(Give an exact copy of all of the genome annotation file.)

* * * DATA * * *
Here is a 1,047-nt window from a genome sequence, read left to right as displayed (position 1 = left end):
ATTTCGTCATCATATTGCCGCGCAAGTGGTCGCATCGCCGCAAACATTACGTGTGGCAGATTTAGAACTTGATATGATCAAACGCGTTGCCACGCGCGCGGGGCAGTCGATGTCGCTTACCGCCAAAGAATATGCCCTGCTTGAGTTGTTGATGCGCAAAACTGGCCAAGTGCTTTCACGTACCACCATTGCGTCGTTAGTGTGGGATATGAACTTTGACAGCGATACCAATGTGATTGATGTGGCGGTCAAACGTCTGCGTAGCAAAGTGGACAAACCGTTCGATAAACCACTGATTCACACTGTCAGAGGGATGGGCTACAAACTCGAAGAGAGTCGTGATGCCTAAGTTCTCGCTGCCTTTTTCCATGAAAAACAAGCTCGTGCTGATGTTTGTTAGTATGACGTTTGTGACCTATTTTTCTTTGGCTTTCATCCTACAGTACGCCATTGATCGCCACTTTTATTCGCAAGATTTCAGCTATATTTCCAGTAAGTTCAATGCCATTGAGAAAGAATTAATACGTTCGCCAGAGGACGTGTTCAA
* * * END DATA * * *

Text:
Here is a 1,047-nt window from a genome sequence, read left to right as displayed (position 1 = left end):
ATTTCGTCATCATATTGCCGCGCAAGTGGTCGCATCGCCGCAAACATTACGTGTGGCAGATTTAGAACTTGATATGATCAAACGCGTTGCCACGCGCGCGGGGCAGTCGATGTCGCTTACCGCCAAAGAATATGCCCTGCTTGAGTTGTTGATGCGCAAAACTGGCCAAGTGCTTTCACGTACCACCATTGCGTCGTTAGTGTGGGATATGAACTTTGACAGCGATACCAATGTGATTGATGTGGCGGTCAAACGTCTGCGTAGCAAAGTGGACAAACCGTTCGATAAACCACTGATTCACACTGTCAGAGGGATGGGCTACAAACTCGAAGAGAGTCGTGATGCCTAAGTTCTCGCTGCCTTTTTCCATGAAAAACAAGCTCGTGCTGATGTTTGTTAGTATGACGTTTGTGACCTATTTTTCTTTGGCTTTCATCCTACAGTACGCCATTGATCGCCACTTTTATTCGCAAGATTTCAGCTATATTTCCAGTAAGTTCAATGCCATTGAGAAAGAATTAATACGTTCGCCAGAGGACGTGTTCAA